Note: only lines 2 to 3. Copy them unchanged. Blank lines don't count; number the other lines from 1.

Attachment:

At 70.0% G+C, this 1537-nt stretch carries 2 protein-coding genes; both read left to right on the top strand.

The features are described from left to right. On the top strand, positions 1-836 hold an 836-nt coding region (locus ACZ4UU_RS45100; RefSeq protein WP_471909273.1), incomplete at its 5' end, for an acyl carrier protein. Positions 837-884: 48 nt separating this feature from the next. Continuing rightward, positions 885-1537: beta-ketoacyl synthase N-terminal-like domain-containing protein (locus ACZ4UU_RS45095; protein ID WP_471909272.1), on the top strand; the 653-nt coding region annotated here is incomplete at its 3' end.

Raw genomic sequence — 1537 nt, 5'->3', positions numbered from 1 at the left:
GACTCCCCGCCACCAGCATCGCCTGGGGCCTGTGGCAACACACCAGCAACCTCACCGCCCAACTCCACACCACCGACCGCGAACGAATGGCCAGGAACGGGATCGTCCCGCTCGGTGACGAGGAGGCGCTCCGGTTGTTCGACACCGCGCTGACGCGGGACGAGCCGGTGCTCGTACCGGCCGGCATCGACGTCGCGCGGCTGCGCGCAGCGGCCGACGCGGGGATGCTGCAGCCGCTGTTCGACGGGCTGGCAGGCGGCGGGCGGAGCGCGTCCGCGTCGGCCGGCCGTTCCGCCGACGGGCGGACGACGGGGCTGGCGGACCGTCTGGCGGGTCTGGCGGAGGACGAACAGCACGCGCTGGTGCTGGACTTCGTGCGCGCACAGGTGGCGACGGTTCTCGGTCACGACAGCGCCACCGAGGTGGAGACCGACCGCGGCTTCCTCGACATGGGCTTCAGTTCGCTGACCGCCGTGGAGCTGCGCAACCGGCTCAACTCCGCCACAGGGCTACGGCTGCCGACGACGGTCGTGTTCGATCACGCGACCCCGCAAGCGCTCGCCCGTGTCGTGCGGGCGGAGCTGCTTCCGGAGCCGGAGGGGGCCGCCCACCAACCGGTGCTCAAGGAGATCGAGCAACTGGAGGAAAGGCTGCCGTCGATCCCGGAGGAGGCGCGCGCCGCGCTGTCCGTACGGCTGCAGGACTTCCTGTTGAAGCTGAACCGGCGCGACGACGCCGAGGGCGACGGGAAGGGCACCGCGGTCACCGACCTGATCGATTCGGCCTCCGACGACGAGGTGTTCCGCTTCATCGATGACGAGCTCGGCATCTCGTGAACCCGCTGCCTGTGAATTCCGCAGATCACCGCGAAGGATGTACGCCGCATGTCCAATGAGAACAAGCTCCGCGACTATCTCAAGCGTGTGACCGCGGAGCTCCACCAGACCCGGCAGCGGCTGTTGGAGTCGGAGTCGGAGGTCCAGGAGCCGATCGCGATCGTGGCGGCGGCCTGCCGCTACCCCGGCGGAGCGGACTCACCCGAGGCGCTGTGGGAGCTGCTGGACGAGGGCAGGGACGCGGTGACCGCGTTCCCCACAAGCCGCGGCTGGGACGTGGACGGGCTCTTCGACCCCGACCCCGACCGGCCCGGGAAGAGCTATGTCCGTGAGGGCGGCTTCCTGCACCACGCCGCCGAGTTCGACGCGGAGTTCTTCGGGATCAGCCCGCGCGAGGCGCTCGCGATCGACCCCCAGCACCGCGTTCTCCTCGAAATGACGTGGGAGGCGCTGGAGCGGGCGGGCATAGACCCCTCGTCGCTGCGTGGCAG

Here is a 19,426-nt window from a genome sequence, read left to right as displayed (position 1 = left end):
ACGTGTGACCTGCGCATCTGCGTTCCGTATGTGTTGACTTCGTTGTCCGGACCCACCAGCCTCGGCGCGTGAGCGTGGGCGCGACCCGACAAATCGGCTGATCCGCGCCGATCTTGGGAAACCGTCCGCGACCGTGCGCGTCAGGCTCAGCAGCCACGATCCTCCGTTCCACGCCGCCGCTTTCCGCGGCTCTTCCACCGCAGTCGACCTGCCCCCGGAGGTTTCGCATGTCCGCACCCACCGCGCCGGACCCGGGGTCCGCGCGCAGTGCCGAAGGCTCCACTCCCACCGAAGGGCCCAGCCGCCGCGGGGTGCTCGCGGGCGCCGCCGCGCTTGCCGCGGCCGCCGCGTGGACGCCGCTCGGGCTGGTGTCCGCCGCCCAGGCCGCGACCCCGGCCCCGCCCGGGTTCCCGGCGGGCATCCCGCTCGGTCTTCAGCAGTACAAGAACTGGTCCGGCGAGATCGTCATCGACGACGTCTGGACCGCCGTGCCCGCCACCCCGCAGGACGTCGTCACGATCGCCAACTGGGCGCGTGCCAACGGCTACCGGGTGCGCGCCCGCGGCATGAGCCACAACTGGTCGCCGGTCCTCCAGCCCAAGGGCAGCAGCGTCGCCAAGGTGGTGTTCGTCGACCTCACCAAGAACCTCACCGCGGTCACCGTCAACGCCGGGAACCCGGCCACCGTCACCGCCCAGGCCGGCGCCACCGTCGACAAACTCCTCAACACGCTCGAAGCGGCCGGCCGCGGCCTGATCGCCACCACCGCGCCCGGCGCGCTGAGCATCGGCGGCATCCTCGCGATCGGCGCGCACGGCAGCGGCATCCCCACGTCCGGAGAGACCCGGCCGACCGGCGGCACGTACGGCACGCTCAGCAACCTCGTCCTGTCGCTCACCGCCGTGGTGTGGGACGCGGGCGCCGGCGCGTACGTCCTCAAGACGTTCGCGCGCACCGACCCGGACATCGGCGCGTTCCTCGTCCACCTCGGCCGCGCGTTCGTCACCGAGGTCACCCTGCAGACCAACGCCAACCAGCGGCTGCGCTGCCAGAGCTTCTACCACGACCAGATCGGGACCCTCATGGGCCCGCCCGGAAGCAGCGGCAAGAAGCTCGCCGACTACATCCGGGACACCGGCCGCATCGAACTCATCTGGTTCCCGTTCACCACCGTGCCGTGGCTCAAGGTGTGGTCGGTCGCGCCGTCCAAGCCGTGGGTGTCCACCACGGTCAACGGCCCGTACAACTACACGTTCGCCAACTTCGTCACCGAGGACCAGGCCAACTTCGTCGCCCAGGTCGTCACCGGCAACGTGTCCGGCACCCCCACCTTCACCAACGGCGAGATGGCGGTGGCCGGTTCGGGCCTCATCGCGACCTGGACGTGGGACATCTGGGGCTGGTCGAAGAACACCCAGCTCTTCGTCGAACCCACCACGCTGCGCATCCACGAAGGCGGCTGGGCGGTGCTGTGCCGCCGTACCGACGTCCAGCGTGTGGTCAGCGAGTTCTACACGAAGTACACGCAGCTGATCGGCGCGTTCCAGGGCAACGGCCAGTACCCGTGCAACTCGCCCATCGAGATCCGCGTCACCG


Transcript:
The features are described from left to right. On the top strand, positions 1-836 hold an 836-nt coding region (locus ACZ4UU_RS45100; RefSeq protein WP_471909273.1), incomplete at its 5' end, for an acyl carrier protein. Positions 837-884: 48 nt separating this feature from the next. Continuing rightward, positions 885-1537: beta-ketoacyl synthase N-terminal-like domain-containing protein (locus ACZ4UU_RS45095; protein ID WP_471909272.1), on the top strand; the 653-nt coding region annotated here is incomplete at its 3' end.

Raw genomic sequence — 1537 nt, 5'->3', positions numbered from 1 at the left: